It took Microsoft five years to come out with the SQL Server 2005 release but only five months for the first Community Technology Preview (CTP) for SQL Server 2005 Service Pack 1 (SP1). At first glance, it seems like Microsoft rushed out a buggy product with SQL Server 2005 and the company's now rushing to try and patch all the holes left in last November's release. However, I believe there's more to the story.
Push to Deliver Missing Features
This first service pack isn't driven by a bug issue. Instead, it's a push to deliver the features missing from the current release of SQL Server 2005—most notably database mirroring, an important feature in the very first CTPs of SQL Server 2005. It delivers an important new high-availability capability to customers, and competitors Oracle and IBM DB2 have had this essential capability for some time.
Related: New Features in SQL Server 2005 SP1
Microsoft's early announcement that database mirroring wouldn't be included in the initial SQL Server 2005 release to manufacturing (RTM) was a blow to a company already struggling with a reputation that they can't deliver products on time or stick to a release schedule. Microsoft claimed the delay of mirroring was a quality issue, which it undoubtedly was, but the bottom line was the feature wasn't in the release, a problem that SP1 rectifies.
Another reason for a quick SP1 release is the large (and some might say prudent) group of customers that simply won't install the initial release of any Microsoft product. Microsoft is well aware of this situation, especially among its enterprise customers, and is using the first service pack to get a second wave of product adoptions started.
SQL Server 2005 SP1 a 2GB Download
The SP1 release also includes SQL Server Management Studio Express (SSMSE), updates for Microsoft XML Parser, SQLXML, the SQL Server Native Client, Visual SourceSafe, and the SQL Server 2005 Backward Compatibility Components. SP1, a 2GB download, upgrades Enterprise, Developer, Standard, and Workgroup editions of SQL Server 2005. SQL Server 2005 Books Online (BOL) are also updated for SP1. Separate service packs exist for the 32-bit x86 platform, the 64-bit x64 platform, and the 64-bit Itanium platform. Even though SQL Server 2005 SP1 includes SSMSE, SQL Server 2005 Express has a different SP1 service pack.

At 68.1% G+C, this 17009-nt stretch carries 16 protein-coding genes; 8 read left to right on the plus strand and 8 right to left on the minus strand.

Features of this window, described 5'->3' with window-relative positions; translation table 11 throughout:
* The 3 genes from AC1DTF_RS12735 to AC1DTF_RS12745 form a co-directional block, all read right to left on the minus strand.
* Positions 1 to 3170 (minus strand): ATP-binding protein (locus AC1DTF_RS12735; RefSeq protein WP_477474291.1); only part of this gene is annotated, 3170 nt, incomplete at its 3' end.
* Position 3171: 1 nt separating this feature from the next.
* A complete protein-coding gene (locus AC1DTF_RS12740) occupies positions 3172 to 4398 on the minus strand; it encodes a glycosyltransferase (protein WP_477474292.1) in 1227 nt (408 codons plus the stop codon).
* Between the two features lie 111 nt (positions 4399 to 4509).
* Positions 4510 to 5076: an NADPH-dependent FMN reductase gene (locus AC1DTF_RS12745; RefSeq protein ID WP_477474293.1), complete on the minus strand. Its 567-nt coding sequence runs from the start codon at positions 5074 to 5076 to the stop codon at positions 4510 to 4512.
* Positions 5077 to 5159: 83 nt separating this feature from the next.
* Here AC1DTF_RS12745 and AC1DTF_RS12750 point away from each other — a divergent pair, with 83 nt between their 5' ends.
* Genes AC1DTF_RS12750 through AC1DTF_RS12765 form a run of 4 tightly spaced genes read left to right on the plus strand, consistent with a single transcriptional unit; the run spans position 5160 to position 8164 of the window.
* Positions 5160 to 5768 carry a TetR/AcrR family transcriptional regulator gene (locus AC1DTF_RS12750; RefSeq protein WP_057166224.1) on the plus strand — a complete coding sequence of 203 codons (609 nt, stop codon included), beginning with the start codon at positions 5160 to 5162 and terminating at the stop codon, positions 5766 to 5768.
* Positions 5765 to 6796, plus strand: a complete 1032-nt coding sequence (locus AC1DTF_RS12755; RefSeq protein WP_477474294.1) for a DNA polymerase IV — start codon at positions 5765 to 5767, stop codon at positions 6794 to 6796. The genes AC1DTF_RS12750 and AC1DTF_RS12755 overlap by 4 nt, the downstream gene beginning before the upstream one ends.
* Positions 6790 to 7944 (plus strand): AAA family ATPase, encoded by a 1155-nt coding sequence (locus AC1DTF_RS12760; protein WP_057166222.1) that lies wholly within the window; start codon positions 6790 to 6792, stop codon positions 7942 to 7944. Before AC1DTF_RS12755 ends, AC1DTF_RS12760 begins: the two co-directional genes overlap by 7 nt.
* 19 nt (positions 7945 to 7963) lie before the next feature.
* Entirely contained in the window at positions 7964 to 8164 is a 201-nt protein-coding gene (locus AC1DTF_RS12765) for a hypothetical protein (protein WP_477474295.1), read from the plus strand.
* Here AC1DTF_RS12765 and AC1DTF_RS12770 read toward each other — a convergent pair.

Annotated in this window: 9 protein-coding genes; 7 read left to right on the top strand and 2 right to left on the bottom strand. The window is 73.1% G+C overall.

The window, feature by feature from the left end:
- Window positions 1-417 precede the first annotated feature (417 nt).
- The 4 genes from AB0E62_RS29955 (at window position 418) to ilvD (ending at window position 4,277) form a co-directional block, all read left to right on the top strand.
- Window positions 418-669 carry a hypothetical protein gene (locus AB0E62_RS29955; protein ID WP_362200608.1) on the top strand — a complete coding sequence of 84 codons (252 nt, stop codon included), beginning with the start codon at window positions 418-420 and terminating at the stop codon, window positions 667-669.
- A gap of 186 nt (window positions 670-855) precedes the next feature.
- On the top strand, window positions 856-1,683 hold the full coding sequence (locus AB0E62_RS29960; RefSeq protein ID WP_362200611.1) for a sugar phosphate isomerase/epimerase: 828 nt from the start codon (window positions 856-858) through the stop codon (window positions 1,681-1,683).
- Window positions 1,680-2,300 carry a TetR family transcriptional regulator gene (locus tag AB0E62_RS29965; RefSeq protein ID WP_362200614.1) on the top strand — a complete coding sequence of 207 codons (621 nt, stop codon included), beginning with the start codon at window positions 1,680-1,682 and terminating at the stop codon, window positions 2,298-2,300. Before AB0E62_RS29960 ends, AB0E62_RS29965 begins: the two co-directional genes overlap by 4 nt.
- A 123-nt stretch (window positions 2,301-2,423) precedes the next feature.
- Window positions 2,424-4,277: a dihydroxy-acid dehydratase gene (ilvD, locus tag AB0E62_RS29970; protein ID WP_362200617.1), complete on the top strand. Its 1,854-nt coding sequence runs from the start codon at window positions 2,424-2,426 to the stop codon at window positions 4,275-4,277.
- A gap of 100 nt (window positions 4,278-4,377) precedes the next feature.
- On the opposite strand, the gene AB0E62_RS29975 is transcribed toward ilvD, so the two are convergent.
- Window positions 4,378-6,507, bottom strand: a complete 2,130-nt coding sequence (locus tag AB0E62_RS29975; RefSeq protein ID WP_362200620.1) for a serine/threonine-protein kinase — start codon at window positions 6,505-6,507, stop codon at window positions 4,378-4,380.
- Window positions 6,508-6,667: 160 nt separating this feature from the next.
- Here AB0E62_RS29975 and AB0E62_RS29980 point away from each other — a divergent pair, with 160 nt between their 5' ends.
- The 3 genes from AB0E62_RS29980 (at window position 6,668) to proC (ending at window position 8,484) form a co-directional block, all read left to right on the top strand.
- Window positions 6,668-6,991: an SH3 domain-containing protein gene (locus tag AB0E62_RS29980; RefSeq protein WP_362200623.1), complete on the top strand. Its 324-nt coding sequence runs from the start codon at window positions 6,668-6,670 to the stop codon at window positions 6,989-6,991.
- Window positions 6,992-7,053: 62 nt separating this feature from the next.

If you're running SQL Server 2005, I suggest you install the new service pack as soon as you can. Of course you still need to test it for your environment before you go live with it.
Before installing any service pack, be sure to back up your SQL Server 2005 databases, including the master, model, and msdb databases and your Analysis Services database. If autogrow isn't enabled for the msdb and master databases, be sure that you have at least 500KB of free space in each of these system databases.
Word of Caution
One word of caution: Don't make the mistake of confusing the CTP with the actual SP1 release. The CTP only provides early customer experience and isn't intended for production use. Quite frankly, considering the dropped features just before the product's release and the product delays, you really have to wonder how effective the CTP program is. Nevertheless, it's a model Microsoft has pioneered with SQL Server 2005 and is expanding to other product releases, including the upcoming Windows Vista release.